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At International Convention, Clowns Protest Their ‘Creepy’ Impostors

Mexican clowns complain they are being mistreated because impostors are using their costumes for crime.

A Clown holds a baby during the family photo shooting at the XXI Convention of Clowns, at the Jimenez Rueda Theatre, in Mexico City on October 19, 2016.
Latin American clowns hold their 21st annual conference in Mexico City from October 17 through 20. The lurking clown phenomenon as a wave of hysteria about sightings of "creepy" or "killer" clowns that sweeps the United States and European nations concern those present. / AFP / Alfredo ESTRELLA        (Photo credit should read ALFREDO ESTRELLA/AFP/Getty Images)
A Clown holds a baby during the family photo shooting at the XXI Convention of Clowns, at the Jimenez Rueda Theatre, in Mexico City on October 19, 2016. Latin American clowns hold their 21st annual conference in Mexico City from October 17 through 20. The lurking clown phenomenon as a wave of hysteria about sightings of "creepy" or "killer" clowns that sweeps the United States and European nations concern those present. / AFP / Alfredo ESTRELLA (Photo credit should read ALFREDO ESTRELLA/AFP/Getty Images)

We all know that something strange has been happening recently with clowns. Creepy ones are showing up in all kinds of strange places, terrorizing communities across the United States to the point that local police have had to issue warnings about clowns coming into schools and up to people’s windows at night.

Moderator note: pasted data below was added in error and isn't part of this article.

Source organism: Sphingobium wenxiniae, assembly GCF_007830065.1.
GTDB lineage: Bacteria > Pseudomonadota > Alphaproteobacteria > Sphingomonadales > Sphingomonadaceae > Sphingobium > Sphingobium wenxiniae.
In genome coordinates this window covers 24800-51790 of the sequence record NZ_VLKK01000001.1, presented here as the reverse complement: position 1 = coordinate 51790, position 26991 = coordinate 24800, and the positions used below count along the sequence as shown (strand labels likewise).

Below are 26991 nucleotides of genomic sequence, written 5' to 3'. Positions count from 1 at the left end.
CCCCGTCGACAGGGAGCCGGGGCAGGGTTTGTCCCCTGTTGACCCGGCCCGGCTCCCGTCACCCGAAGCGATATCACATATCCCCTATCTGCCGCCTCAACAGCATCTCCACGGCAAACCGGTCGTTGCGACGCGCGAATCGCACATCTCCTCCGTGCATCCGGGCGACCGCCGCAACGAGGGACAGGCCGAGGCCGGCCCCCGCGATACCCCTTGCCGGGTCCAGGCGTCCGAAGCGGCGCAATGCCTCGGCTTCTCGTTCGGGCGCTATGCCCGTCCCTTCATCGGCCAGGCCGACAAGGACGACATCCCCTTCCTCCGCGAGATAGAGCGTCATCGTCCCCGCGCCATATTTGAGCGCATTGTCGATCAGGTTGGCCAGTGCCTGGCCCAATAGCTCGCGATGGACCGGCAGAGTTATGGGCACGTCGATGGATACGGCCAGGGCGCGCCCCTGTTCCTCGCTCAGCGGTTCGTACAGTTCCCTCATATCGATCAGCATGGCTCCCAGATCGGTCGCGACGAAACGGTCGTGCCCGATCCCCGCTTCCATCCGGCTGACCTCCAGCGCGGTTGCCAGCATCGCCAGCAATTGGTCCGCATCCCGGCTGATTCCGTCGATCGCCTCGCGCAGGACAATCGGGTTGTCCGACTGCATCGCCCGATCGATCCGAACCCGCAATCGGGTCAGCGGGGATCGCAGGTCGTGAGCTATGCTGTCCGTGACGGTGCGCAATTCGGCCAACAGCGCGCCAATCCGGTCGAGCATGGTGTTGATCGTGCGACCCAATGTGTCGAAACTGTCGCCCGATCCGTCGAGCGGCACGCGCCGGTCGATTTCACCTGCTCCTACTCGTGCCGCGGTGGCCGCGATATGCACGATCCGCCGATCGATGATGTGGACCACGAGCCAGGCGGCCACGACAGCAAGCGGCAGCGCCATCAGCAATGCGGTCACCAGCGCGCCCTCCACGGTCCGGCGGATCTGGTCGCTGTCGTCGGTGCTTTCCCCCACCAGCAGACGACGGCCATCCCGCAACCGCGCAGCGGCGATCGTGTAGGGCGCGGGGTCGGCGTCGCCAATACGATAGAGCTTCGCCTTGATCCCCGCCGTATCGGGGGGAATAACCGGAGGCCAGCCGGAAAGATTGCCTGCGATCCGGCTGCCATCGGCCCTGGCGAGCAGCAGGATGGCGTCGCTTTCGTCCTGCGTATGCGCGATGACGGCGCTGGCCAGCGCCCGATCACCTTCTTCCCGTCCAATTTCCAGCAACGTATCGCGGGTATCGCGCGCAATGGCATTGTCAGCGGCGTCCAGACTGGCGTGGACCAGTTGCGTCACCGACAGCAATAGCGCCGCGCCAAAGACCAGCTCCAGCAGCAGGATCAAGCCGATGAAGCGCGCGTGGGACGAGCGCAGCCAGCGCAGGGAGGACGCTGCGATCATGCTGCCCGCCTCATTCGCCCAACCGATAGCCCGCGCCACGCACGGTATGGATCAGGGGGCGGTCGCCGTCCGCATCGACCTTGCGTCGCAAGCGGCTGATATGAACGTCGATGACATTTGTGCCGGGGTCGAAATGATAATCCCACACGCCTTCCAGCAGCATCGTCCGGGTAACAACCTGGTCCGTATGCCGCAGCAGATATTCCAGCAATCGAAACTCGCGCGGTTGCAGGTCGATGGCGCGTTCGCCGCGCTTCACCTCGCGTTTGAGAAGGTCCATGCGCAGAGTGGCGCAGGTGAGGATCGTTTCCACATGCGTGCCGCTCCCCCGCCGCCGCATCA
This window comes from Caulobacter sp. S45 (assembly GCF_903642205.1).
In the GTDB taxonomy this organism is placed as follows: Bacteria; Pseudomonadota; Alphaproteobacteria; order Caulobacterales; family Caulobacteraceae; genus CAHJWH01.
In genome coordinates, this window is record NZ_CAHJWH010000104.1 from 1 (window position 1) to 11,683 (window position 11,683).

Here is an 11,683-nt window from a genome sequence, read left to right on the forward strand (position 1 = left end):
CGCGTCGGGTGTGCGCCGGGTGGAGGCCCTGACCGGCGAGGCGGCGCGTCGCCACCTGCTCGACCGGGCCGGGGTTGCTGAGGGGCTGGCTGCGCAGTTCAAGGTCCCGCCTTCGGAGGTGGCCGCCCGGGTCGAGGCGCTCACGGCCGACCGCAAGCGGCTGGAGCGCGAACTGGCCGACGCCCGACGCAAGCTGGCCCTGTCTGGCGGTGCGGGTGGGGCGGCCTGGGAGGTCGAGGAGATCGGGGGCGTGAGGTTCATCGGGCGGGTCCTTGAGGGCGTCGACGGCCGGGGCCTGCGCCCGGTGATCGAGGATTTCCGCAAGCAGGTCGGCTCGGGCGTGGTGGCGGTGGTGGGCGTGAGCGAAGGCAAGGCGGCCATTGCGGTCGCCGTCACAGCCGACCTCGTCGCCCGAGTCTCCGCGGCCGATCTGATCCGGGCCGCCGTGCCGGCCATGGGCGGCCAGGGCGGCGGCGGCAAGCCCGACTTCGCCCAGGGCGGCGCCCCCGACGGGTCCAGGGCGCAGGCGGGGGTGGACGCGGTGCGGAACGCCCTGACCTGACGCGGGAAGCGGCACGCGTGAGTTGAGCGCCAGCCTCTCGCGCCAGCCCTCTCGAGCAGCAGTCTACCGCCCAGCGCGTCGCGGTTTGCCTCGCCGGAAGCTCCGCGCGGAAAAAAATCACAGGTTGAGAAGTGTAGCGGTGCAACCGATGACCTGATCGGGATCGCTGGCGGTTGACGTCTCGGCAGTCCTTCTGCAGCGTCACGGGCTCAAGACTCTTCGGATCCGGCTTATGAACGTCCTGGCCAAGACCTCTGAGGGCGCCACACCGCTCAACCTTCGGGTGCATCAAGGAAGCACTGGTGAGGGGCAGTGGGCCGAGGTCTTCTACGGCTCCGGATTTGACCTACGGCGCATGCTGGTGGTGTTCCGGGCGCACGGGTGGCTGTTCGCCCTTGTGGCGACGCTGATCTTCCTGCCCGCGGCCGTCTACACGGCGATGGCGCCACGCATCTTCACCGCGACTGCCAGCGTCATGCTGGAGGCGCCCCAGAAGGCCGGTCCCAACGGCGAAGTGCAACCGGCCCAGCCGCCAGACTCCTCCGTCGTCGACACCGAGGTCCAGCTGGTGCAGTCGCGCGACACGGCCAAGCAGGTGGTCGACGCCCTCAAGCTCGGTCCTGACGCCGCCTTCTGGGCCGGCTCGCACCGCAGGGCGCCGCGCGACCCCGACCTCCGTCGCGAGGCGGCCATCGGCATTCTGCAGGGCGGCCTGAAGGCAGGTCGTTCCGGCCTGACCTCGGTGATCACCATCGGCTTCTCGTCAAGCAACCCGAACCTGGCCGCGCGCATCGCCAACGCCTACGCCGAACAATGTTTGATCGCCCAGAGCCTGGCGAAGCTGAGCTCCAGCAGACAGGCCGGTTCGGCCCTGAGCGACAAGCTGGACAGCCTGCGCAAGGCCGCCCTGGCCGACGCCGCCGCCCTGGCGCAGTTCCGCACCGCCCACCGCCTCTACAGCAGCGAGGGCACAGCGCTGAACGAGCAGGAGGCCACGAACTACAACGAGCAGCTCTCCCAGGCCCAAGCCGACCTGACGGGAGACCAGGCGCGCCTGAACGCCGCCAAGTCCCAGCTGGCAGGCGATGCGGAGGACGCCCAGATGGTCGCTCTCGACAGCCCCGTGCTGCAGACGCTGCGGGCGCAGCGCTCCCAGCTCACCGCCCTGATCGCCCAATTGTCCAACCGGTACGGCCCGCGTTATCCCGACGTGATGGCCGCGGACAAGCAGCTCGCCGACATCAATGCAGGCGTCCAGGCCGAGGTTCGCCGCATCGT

Then the phenomena spread outside the U.S., with creepy clowns showing up in Britain and Australia. Most recently, a group of teenagers dressed as clowns in Mexico reportedly scared civilians with bats last week.

That’s when this whole business crossed the line for clowns south of the border.

In Mexico City, well-intentioned clowns gathered Thursday to chant in protest of those they see as insulting their profession.

“We are clowns, not killers,” they yelled at the 21st annual International Clown Convention.

“There is more good than evil,” a Mexican clown named Hoi Hoi told Reuters. “Clowns show we are good people and we do our work in the best possible way.”

This isn’t the first time the Mexican clown business has been rattled by crime. In 2013, clowns had to defend a colleague who was accused of murdering a drug cartel leader. Mexican clowns also say their costumes are often stolen and used by criminals as disguises.

And criminals have a lot of clowns to choose from: According to the Latin-American Clown Association, there are 10,000 registered in Mexico alone.

Photo credit: ALFREDO ESTRELLA/AFP/Getty Images

Siobhán O’Grady is a freelance journalist working across sub-Saharan Africa. She previously worked as a staff writer at Foreign Policy. @siobhan_ogrady

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